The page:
The more parameters match, the better the quality of a match.

Matching Types

Based on enterprise use cases, we have defined the following matching types:

Relationship matching logically connects objects of different types.

Example: Multiple invoices are matched to one payment.

Compatibility matching matches objects of different types but with shared properties to form a complete system.

Example: Assembly of a high/medium/low-end computer. A computer consists of several components such as mainboard, CPU, memory, display, and so on. All the components must be compatible. For instance, the CPU fits only on mainboards with a specific socket.

Similarity matching merges similar objects of the same type into one (also known as “golden record”).

Example: Multiple similar business partner records can be merged into one, since they all represent the same partner.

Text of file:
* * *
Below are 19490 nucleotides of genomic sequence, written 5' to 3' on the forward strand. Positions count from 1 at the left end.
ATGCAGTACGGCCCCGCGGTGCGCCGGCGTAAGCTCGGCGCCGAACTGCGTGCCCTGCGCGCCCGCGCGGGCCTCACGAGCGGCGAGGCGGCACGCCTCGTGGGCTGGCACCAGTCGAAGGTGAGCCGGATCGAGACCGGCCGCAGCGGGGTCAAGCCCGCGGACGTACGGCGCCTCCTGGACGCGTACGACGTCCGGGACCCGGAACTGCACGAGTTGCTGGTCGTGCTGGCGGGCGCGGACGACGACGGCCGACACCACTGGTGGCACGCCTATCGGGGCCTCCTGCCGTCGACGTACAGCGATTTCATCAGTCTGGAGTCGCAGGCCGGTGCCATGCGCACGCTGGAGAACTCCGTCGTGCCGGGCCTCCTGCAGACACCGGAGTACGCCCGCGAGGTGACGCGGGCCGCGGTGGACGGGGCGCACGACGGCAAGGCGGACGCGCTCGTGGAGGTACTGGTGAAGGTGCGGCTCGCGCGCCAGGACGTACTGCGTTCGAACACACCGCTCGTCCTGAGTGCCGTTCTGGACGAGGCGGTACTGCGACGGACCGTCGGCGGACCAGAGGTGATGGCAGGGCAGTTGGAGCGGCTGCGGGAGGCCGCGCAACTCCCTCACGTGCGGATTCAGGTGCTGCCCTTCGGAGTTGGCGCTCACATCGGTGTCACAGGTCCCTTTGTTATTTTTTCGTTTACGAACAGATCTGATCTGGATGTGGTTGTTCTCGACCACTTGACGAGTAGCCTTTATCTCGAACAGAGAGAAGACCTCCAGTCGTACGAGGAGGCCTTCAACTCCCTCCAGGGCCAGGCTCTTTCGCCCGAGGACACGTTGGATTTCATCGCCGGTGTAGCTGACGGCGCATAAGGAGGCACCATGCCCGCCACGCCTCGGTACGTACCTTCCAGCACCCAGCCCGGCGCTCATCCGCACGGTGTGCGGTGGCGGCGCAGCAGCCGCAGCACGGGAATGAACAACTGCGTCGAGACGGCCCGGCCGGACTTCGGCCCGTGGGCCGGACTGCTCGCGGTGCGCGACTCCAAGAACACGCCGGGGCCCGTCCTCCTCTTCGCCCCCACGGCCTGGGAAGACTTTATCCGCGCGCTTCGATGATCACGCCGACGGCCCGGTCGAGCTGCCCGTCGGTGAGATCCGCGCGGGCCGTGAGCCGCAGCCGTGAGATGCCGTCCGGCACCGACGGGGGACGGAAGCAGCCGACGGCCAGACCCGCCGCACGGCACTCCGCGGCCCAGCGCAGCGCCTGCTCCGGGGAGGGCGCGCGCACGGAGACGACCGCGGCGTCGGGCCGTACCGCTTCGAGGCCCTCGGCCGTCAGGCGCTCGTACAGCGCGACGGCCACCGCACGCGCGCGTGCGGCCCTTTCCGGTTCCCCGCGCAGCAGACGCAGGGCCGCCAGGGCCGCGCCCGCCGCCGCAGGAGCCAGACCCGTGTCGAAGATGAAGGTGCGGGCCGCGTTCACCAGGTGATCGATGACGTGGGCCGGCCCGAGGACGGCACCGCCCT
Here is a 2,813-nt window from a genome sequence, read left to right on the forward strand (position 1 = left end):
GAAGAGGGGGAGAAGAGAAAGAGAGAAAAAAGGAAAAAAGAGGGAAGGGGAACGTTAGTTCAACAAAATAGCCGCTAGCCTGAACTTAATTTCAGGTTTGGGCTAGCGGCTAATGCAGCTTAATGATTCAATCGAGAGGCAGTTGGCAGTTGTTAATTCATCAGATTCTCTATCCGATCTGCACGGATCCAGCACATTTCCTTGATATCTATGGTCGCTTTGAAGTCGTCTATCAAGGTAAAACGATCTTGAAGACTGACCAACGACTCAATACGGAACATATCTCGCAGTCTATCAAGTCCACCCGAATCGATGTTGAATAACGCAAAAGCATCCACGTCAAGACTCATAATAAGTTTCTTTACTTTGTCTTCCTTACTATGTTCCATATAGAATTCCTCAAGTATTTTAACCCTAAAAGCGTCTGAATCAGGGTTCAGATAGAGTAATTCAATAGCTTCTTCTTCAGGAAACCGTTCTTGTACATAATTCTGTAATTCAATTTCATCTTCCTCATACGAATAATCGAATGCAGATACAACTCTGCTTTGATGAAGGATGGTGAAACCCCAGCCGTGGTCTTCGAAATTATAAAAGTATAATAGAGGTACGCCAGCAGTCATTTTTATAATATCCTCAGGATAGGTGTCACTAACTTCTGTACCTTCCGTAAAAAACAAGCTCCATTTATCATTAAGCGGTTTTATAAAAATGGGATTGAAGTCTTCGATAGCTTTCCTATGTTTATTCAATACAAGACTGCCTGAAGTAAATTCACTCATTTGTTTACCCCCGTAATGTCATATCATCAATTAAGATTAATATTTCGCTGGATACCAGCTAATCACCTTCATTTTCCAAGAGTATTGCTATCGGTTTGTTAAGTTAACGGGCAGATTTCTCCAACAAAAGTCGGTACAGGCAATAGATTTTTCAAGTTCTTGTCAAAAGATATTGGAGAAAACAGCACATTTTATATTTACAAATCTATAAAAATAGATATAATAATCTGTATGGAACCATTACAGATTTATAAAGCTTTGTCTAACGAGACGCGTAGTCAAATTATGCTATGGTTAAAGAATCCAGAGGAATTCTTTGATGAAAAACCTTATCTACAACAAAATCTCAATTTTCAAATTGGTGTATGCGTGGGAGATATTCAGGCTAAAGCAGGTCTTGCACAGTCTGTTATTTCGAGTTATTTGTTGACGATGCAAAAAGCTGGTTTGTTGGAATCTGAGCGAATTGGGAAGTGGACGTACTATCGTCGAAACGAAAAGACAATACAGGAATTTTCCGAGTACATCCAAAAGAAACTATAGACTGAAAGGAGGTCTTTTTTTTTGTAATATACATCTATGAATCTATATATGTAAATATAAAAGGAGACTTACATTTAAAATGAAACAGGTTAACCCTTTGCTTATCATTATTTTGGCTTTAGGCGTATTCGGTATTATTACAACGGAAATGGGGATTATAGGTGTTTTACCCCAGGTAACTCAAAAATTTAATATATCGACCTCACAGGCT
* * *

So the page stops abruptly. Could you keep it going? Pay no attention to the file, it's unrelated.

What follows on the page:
Levels of Automation

For all the above matching types, you can apply different levels of automation, from minimal to maximum automation. One exception is the manual matching use case, which has no support from an intelligent system.

We have identified the following three automation levels for intelligent matching:

Level 1: The user can select several items and check their match quality on demand.
Level 1: The user can select several items and check their match quality on demand.

Level 1: Select, validate and rate